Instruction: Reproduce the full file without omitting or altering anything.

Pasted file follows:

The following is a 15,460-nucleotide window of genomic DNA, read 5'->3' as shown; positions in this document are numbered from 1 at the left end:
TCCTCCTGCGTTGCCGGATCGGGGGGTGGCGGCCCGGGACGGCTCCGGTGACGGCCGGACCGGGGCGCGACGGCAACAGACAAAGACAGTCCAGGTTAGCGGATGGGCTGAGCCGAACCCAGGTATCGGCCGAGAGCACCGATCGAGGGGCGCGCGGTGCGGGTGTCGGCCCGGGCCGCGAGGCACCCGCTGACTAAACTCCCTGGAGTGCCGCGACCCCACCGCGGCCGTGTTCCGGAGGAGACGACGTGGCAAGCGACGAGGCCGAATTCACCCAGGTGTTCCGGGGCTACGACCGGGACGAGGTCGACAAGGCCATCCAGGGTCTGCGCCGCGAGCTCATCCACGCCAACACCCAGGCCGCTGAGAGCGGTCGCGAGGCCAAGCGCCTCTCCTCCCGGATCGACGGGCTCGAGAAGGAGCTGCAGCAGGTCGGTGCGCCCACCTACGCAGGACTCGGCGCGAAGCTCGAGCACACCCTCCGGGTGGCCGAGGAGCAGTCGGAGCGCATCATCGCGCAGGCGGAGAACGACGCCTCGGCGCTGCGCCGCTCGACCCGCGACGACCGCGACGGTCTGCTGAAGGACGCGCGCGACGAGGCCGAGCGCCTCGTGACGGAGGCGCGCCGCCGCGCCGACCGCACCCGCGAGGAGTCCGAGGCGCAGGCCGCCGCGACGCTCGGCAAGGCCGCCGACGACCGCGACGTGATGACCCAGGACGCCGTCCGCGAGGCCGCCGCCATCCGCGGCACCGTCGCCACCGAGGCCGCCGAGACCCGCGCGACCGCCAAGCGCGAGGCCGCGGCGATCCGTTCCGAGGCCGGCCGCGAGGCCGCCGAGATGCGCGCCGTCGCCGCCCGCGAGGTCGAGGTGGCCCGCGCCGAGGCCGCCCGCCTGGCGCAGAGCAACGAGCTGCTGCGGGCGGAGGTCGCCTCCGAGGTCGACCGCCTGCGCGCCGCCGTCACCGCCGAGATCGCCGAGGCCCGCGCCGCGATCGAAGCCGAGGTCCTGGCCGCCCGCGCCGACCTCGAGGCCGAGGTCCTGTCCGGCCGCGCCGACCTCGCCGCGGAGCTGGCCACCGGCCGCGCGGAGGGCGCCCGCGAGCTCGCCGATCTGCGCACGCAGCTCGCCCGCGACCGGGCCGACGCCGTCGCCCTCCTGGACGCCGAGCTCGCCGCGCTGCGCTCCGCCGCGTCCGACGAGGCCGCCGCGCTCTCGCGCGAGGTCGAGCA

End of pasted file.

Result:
The following is a 15,460-nucleotide window of genomic DNA, read 5'->3' as shown; positions in this document are numbered from 1 at the left end:
TCCTCCTGCGTTGCCGGATCGGGGGGTGGCGGCCCGGGACGGCTCCGGTGACGGCCGGACCGGGGCGCGACGGCAACAGACAAAGACAGTCCAGGTTAGCGGATGGGCTGAGCCGAACCCAGGTATCGGCCGAGAGCACCGATCGAGGGGCGCGCGGTGCGGGTGTCGGCCCGGGCCGCGAGGCACCCGCTGACTAAACTCCCTGGAGTGCCGCGACCCCACCGCGGCCGTGTTCCGGAGGAGACGACGTGGCAAGCGACGAGGCCGAATTCACCCAGGTGTTCCGGGGCTACGACCGGGACGAGGTCGACAAGGCCATCCAGGGTCTGCGCCGCGAGCTCATCCACGCCAACACCCAGGCCGCTGAGAGCGGTCGCGAGGCCAAGCGCCTCTCCTCCCGGATCGACGGGCTCGAGAAGGAGCTGCAGCAGGTCGGTGCGCCCACCTACGCAGGACTCGGCGCGAAGCTCGAGCACACCCTCCGGGTGGCCGAGGAGCAGTCGGAGCGCATCATCGCGCAGGCGGAGAACGACGCCTCGGCGCTGCGCCGCTCGACCCGCGACGACCGCGACGGTCTGCTGAAGGACGCGCGCGACGAGGCCGAGCGCCTCGTGACGGAGGCGCGCCGCCGCGCCGACCGCACCCGCGAGGAGTCCGAGGCGCAGGCCGCCGCGACGCTCGGCAAGGCCGCCGACGACCGCGACGTGATGACCCAGGACGCCGTCCGCGAGGCCGCCGCCATCCGCGGCACCGTCGCCACCGAGGCCGCCGAGACCCGCGCGACCGCCAAGCGCGAGGCCGCGGCGATCCGTTCCGAGGCCGGCCGCGAGGCCGCCGAGATGCGCGCCGTCGCCGCCCGCGAGGTCGAGGTGGCCCGCGCCGAGGCCGCCCGCCTGGCGCAGAGCAACGAGCTGCTGCGGGCGGAGGTCGCCTCCGAGGTCGACCGCCTGCGCGCCGCCGTCACCGCCGAGATCGCCGAGGCCCGCGCCGCGATCGAAGCCGAGGTCCTGGCCGCCCGCGCCGACCTCGAGGCCGAGGTCCTGTCCGGCCGCGCCGACCTCGCCGCGGAGCTGGCCACCGGCCGCGCGGAGGGCGCCCGCGAGCTCGCCGATCTGCGCACGCAGCTCGCCCGCGACCGGGCCGACGCCGTCGCCCTCCTGGACGCCGAGCTCGCCGCGCTGCGCTCCGCCGCGTCCGACGAGGCCGCCGCGCTCTCGCGCGAGGTCGAGCA